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How Giant Ships Are Built

How Giant Ships Are Built


How Giant Ships Are Built


Almost everything at this American shipyard exists at enormous scale. Vessels are constructed over years. Experience is developed over decades. The work is so spread out across the yard and over time that, to the untrained eye, it can be difficult to tell what is being hammered, wired or welded — and whether it’s right-side up or upside down.

When finished, more than a hundred pieces are fused into a hulking mass of metal that will be set afloat to connect an ever-shrinking world.


Large container ships play an almost incalculable role in the modern economy, responsible for delivering the vast majority of the products we buy. They make up a circulatory system that carries more than 90 percent of all traded goods.

Shipyards, like this one in San Diego run by General Dynamics NASSCO, keep those vessels moving.

Typically, the manufacturing process begins at the western end of the yard, where thin steel plates lie in stacks. The plates, longer and wider than a city bus, are welded and cut into panels. The panels, in turn, are twisted and shaped into the skeleton of the ship.



This ship under construction is the Matsonia. Four years ago, Matson, a transportation logistics company, signed a half-billion-dollar contract with NASSCO to build it and an identical one.

But not all container ships are the same. These two were designed to carry both cargo containers hoisted aboard and cars and trucks driven into the ship’s garage. Matson designated them “Kanaloa class” vessels, a reference to an ocean god in Hawaiian mythology and a wink to their eventual purpose: ferrying items to and from the island state.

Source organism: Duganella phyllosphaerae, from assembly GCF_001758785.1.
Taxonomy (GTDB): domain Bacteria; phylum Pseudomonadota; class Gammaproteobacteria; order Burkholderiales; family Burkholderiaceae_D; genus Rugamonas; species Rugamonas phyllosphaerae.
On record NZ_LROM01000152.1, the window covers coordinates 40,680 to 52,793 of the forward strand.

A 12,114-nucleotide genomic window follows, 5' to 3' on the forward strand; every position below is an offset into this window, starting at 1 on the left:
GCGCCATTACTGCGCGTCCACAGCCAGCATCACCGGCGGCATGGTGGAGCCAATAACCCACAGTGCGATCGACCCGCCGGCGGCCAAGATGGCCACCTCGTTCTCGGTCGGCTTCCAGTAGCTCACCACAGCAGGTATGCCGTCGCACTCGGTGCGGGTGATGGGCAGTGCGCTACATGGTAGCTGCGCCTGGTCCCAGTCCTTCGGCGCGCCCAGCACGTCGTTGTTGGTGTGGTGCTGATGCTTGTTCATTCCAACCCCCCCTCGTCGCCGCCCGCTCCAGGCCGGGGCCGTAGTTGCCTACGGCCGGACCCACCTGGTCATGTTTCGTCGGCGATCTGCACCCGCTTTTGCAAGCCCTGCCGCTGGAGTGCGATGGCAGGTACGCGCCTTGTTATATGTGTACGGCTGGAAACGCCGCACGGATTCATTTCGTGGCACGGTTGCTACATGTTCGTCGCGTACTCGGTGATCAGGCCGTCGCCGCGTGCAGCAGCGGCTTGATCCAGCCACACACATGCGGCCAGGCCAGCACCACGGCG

As container ships go, the Matsonia is modest in size. But size is relative in shipping. Once it is seaworthy, likely by the end of the year, the Matsonia will stretch the length of more than two football fields and be capable of carrying thousands of 20-foot-long containers and 500 cars and trucks — as much as 57,400 tons of cargo in total.


In the United States, large shipyards have been on the decline for decades, losing out on orders for massive commercial ships to cheaper foreign competition. Today, more than 90 percent of global shipbuilding takes place in just three countries: China, South Korea and Japan.

What industry does remain in the United States is supported by the federal government, which orders American-made ships of all kinds, from Coast Guard cutters to naval aircraft carriers. The industry is also protected by a century-old law, the Jones Act, which requires that people and goods moving between American ports be carried on ships owned and operated by U.S. citizens and built domestically.

The federal involvement has helped to preserve the vitality of the 124 remaining active American shipyards, which, according to government estimates, contribute more than $37 billion in annual economic output and support about 400,000 jobs.

That’s because despite the scale of the yards and immensity of the ships, much of the work happens at human scale.


NASSCO, which has been operating a few miles from downtown San Diego for nearly 60 years and became a division of General Dynamics in 1998, produces both commercial and military ships. There are often multiple being built or worked on at any given time, including this Navy assault vessel below, which was undergoing maintenance late last year.